Over the last few weeks a new term has entered the English language: “de-banking”.
The expression refers to the withdrawal of services by a bank from a customer. It has become common currency as a result of the decision by Coutts Bank, a subsidiary of the NatWest, to close the account of Nigel Farage, the former UKIP and Brexit Party leader.
Mr Farage has held an account with Coutts for almost a decade. However, in November 2022, the bank’s “wealth reputational risk committee” met to consider a 36-page dossier of allegations about his conduct. It accused him of a range of supposedly unacceptable behaviour, including associating with Donald Trump and maintaining a friendship with the former Wimbledon tennis champion Novak Djokovic. All this presented, the dossier declared, “a material and ongoing reputational risk to the bank.”
The report recommended that the committee should “consider exit to coincide with the end of the mortgage term and on a long glide-path that reduces the risk of counter criticism.” The committee accepted the recommendation.
There is little doubt that the decision to de-bank Nigel Farage was made on political grounds. His views were considered by the committee to be “at odds with our position as an inclusive organisation”.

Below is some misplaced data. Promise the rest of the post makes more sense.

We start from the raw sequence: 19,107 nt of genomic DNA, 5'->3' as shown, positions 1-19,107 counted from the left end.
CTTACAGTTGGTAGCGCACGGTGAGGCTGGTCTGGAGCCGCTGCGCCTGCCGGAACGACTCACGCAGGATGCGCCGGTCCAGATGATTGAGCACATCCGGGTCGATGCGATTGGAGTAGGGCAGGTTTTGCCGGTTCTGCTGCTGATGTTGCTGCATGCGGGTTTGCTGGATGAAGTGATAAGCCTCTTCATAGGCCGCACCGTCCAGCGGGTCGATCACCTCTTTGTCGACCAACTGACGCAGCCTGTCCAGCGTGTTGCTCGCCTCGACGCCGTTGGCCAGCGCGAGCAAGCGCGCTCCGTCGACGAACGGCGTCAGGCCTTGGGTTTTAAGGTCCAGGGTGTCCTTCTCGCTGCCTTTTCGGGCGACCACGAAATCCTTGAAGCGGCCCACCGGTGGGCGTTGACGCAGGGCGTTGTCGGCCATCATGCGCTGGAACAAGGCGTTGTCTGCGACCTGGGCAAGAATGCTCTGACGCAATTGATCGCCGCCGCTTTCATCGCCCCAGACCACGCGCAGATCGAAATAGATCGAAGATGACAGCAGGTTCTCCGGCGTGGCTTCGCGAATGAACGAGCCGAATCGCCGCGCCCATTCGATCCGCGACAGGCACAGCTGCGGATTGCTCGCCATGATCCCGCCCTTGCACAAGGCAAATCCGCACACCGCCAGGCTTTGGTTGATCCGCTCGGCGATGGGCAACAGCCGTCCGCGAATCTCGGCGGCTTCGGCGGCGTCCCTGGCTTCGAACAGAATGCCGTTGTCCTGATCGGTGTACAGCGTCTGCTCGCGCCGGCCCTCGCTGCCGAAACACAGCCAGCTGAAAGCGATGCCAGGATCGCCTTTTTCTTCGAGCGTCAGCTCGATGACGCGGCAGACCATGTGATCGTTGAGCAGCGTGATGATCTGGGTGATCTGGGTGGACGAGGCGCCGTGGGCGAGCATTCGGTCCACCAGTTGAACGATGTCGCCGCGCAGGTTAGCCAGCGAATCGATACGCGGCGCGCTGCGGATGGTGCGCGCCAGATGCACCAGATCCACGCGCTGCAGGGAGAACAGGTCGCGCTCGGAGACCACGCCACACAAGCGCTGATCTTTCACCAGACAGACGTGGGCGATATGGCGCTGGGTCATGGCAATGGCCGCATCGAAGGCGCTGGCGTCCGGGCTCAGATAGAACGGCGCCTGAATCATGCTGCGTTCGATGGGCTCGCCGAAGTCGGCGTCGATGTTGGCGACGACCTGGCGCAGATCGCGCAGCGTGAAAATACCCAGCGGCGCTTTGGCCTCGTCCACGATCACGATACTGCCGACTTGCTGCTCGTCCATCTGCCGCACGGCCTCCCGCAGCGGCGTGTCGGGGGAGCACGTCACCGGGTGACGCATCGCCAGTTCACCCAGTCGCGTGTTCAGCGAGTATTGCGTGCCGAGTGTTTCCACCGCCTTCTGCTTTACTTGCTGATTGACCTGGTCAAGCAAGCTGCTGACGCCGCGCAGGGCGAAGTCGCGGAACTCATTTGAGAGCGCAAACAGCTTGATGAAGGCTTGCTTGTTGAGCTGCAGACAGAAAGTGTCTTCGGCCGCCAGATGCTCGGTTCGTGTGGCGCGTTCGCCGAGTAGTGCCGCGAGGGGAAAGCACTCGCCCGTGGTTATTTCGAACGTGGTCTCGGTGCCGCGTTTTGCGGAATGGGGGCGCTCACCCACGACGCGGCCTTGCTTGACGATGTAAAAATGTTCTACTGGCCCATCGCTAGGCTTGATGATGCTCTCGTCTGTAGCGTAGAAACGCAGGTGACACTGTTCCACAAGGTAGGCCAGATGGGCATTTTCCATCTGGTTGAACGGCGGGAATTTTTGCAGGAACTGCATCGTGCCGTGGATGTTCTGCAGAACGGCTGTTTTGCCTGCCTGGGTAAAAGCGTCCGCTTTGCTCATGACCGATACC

In this connection, it should be noted that Coutts is so inclusive that it requires customers to have at least £1 million in investments or borrowing, including a mortgage, or at least £3 million in savings. This is a matter of significance when one considers the actions of Dame Alison Rose, who at the relevant time was Chief Executive of Coutts’s parent company, NatWest.
On 4th July, the BBC’s business editor, Simon Jack, reported that “a source familiar with Coutts’s move” had told him that Farage had been de-banked because he “fell below the financial threshold required to hold an account at Coutts”. That was clearly untrue.
On 25th July, Alison Rose admitted that she was that source. A few hours later she resigned as NatWest CEO.
Rose’s resignation was entirely correct. Customer confidentiality is the bedrock of the banking system. A High Street branch counter clerk could, quite properly, expect instant dismissal for such conduct. The spectacle of the NatWest’s CEO trying to cling on, supported by the bank’s board, which had expressed confidence in her, was – to say the very least – unedifying.
In political terms, Nigel Farage is undeniably “Marmite”. It is extremely difficult to be neutral about him. But his treatment by the bank was indefensible.
In today’s world, a bank account is an absolute necessity. Arguably, it is as much a utility as an electricity or water supply. It is almost impossible to get by without one.
Provided funds have been lawfully acquired and the account is not being used for an improper purpose, a bank should not be able lightly to strip any customer of banking facilities.
That is true not only in the case of Nigel Farage, but also in the case of each and every one of us.